Debunking the complexity of eCommerce- Is your business prepared?

Debunking the complexity of eCommerce- Is your business prepared?

Over the last couple of decades, eCommerce has transformed into an online marketplace for sellers and buyers supported with secure protocols and electronic payment services. And this marketplace is growing at a snapping pace, case in point, ecommerce sales globally[1] are expected to surpass US$4.2 trillion in 2020 and cross US$6.5 trillion by 2023. According to industry experts, more than 2 billion consumers are expected to shop for goods and services online by 2021.  The relevance of eCommerce was in focus during the recent COVID-19 pandemic, wherein it was the only means for many to buy essentials for everyday living based on local shut downs.

What is aiding the growth of the eCommerce marketplace? A strong and consistent rise of internet users, convenience, increasing awareness of online shopping, easy access to smartphones for shopping, rise in online product launches and competitive prices are among the many reasons that online shopping is here to stay. It enables B2B and B2C companies to reach their end users directly, and an omnichannel sales and marketing strategy has become a necessity today.  Online sales channels also provide a lower cost of distribution in many instances by doing away with requiring a retail infrastructure and  layers of distribution that influence the cost. In recent years, online marketplaces that offer different products from many different sellers such as Amazon, eBay, Jet and Walmart, have risen in relevance as a viable way for sellers to reach a large number of buyers.

However, hurdles in eCommerce still exist, such as uncertain consumer demand, cybersecurity, supply chain disruptions, fall in casual shopping, website visibility, website traffic and online marketing costs. To add complexity to this. In today’s rapidly evolving technology infrastructure, online channels need to be compatible with all versions of browsers, apps and systems that customers may be using for an optimal customer experience to build loyalty.

The relevance of eCommerce has never been more visible than during the recent pandemic, with retailers dealing with essential and daily needs goods and businesses offering information and services related to healthcare often being able to reach their customers only through online channels.  While certain eCommerce product segments such as electronics, apparels, and beauty and personal care witnessed a significant fall in demand, eCommerce was the only sales channel that customers had access to, and became the only revenue generating channel for many months.

In a recent survey, Digital Commerce 360 found that companies that adopted a wait and watch approach and reduced marketing spend during the initial days of the pandemic are now seeing their online sales struggle, while those that stayed the course saw a slight dip but stabilized, and the companies that undertook aggressive marketing are seeing unprecedented growth[2].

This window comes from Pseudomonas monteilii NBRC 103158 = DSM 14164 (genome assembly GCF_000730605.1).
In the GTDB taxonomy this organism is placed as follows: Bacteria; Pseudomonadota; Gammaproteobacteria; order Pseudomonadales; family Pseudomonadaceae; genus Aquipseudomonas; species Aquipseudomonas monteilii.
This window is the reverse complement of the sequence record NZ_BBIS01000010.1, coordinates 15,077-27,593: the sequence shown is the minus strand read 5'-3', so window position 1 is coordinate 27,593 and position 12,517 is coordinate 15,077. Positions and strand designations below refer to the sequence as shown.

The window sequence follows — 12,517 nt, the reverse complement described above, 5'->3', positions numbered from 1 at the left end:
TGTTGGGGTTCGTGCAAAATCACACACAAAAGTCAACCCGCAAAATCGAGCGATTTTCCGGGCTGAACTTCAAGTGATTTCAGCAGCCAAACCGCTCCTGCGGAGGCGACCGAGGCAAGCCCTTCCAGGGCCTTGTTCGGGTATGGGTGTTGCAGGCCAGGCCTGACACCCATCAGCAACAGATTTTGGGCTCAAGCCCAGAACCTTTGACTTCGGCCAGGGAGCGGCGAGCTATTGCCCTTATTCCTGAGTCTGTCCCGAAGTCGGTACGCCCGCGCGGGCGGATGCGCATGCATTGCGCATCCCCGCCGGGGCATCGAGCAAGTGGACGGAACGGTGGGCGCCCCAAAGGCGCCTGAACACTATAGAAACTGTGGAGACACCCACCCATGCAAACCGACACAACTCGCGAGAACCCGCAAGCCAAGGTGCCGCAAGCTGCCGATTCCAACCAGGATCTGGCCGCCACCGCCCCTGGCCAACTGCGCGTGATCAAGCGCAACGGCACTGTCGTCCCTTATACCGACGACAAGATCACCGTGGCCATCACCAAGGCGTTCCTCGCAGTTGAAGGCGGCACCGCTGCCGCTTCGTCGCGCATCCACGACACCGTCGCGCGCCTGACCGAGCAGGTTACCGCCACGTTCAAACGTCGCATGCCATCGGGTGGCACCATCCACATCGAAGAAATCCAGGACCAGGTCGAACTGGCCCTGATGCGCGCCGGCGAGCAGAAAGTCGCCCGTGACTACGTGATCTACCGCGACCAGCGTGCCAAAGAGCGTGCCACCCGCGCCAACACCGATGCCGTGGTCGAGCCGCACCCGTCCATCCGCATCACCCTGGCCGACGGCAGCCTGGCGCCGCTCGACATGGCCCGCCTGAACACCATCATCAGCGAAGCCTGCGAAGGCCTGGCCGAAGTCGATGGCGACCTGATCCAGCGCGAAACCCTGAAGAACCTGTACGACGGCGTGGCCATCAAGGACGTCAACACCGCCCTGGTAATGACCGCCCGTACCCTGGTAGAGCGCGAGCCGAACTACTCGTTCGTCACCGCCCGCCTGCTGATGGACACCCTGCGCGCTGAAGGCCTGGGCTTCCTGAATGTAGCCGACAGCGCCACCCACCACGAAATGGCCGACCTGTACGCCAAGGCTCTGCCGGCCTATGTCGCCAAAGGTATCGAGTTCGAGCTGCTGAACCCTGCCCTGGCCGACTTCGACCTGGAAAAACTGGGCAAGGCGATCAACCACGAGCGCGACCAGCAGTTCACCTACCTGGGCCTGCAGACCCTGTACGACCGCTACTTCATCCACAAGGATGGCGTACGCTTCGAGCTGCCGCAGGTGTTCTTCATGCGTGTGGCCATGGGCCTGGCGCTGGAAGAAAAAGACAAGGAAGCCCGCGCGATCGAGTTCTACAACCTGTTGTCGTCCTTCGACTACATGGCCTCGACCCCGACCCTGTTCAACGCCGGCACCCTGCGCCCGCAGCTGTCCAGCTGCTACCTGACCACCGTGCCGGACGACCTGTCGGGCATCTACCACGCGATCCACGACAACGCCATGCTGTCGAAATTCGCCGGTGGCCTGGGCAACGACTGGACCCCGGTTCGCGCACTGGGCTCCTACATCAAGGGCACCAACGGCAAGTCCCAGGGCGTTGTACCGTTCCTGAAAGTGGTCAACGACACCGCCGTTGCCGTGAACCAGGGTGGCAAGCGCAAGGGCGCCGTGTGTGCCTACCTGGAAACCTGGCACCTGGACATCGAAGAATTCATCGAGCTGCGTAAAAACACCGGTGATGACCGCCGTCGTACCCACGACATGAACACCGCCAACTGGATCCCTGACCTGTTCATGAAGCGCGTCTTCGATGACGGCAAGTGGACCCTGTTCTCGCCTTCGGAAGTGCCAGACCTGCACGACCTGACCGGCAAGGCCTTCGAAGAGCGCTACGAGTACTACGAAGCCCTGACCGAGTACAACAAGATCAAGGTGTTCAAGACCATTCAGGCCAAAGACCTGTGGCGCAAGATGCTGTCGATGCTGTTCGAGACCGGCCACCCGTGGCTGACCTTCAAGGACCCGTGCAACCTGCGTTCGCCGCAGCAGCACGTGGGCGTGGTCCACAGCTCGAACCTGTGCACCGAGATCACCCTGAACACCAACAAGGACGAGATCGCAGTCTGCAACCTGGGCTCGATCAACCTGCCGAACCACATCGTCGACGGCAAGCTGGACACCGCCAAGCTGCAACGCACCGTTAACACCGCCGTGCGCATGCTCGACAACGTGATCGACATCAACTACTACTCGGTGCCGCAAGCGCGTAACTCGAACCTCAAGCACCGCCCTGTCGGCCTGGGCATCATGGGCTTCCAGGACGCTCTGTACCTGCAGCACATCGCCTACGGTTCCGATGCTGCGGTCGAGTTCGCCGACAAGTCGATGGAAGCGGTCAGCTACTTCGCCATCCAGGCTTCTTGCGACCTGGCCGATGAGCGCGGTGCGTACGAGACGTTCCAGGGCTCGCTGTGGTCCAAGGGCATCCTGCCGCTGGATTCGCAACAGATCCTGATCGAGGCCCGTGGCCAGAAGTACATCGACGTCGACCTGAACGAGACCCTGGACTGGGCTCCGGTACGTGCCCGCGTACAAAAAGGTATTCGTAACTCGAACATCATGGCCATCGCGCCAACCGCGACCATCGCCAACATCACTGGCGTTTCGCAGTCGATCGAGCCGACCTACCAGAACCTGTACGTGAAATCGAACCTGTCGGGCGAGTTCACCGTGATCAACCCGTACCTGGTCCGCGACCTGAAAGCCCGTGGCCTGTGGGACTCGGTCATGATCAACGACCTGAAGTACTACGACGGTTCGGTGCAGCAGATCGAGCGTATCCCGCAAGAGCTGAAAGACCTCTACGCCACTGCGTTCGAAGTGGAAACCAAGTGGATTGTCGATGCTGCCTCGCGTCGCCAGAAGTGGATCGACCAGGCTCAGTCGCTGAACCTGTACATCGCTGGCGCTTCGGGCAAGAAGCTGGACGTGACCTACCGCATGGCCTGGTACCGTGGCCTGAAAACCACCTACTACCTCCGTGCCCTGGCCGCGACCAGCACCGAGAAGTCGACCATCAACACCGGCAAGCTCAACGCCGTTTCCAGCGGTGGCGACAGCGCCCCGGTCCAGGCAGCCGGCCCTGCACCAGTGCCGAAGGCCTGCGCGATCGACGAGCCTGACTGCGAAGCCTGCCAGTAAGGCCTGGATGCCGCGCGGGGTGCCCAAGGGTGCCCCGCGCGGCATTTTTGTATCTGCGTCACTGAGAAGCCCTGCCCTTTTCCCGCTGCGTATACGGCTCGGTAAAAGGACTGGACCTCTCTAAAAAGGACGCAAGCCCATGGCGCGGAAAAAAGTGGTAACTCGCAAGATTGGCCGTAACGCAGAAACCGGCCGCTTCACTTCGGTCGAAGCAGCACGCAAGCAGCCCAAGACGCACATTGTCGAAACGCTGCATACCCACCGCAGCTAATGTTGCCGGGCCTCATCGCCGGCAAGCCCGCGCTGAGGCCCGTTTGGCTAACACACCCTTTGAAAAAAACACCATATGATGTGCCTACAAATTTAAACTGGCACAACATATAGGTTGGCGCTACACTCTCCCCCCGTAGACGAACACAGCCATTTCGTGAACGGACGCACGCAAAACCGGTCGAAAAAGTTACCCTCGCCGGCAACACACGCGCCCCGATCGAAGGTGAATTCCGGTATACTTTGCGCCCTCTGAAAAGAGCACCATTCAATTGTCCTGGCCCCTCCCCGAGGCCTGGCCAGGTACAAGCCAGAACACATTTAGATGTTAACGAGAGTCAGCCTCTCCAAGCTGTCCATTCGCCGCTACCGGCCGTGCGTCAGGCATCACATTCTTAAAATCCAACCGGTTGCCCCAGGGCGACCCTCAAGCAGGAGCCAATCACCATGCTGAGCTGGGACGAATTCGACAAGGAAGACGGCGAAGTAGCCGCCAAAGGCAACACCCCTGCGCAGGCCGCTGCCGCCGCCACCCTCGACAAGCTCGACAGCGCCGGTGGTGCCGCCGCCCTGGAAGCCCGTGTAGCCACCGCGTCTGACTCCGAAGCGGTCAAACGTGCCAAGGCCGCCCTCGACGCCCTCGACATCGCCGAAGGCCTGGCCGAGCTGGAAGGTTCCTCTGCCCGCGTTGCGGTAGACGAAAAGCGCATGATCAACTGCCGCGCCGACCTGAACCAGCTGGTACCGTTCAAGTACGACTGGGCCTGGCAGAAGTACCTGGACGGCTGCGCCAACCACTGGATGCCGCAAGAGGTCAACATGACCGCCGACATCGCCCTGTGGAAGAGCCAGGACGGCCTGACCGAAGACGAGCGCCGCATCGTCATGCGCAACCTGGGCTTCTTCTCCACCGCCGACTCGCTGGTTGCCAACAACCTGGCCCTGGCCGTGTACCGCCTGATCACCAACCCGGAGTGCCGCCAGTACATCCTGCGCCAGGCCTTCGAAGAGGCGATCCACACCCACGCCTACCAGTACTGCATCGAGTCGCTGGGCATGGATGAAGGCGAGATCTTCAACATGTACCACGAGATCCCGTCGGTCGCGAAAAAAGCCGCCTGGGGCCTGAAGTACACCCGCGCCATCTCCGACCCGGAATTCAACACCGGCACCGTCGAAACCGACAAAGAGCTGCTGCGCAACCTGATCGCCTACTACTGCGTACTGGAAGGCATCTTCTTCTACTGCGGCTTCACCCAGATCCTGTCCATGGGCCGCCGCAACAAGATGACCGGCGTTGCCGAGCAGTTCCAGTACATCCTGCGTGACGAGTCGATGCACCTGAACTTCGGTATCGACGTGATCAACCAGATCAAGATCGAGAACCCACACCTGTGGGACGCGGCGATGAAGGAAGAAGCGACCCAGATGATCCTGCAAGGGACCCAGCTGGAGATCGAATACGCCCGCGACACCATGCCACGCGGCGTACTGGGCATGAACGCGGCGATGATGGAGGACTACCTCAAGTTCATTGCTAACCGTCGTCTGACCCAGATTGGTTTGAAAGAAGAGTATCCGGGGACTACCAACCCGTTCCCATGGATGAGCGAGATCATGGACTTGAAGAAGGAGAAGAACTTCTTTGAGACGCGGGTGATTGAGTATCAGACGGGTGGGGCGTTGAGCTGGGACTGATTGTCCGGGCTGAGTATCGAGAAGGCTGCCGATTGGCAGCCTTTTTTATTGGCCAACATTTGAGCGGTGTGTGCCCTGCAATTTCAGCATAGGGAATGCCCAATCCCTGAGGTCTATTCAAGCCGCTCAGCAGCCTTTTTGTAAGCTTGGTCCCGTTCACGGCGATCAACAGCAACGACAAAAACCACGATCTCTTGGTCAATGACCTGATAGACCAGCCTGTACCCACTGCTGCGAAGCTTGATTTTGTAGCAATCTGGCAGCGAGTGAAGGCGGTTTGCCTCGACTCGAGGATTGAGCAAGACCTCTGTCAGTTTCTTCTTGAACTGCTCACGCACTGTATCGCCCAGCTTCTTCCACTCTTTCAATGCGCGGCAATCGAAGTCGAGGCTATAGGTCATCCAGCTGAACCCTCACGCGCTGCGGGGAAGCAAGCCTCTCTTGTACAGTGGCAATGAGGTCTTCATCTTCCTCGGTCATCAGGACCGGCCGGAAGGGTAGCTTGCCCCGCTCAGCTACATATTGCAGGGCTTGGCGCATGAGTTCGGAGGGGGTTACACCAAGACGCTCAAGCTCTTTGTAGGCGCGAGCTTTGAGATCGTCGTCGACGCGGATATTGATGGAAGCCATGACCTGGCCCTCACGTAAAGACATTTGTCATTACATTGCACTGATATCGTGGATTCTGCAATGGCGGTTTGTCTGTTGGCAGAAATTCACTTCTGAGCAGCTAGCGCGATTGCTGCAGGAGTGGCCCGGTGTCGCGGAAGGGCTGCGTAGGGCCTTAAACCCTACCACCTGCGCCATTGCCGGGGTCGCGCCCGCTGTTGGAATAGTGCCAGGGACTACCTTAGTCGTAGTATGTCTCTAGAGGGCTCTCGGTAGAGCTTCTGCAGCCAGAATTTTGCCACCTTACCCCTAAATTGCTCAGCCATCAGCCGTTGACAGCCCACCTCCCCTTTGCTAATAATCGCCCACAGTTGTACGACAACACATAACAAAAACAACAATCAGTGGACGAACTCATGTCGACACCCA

Businesses that had the foresight to invest in digitization are now cashing in by revamping their existing supply chains and distribution processes, with eCommerce being a fundamental element to keeping the business alive and thriving. In the future, it is these companies that are expected to be better prepared to overcome the economic slowdown.

Is your business prepared to face the future? For companies that are looking to establish an eCommerce presence, one of the most critical decisions is the online platform they select to support online sales, especially for small sellers with limited resources and budgets.  The technology options for establishing or streamlining an eCommerce channel for your company can be varied, and often confusing.  Companies such as Saberpoint are well positioned to guide our customers in making this decision based on the proposed online portfolio, as well as the required backend integrations  to make this a seamless part of the omnichannel sales strategy.

Some of the commonly used today are hosted platforms such as Shopify, which are easy-to-use for anyone looking to build an online store. Magento is an example of a self-hosted, open-source ecommerce platform which, like WordPress, is free to use – but requires you to have some understanding of coding. Even Facebook has recently launched Facebook Shops[3], which facilitates small businesses in setting up free online storefronts.

As millions of buyers shift to online marketplaces, this shift in consumer buying behaviour has created ideal opportunities to push forward, test, and launch new experience-driven mobile apps, websites, and touchpoints across eCommerce platforms. Companies that never imagined needing an eCommerce presence are finding the need to establish one as consumers today are more comfortable than ever with leveraging online as part of their buying journey.  However, sellers need to understand that simply establishing an online channel is not enough, it requires an informed combination of short-term solutions and long-term strategy to succeed in a hyper competitive online channel.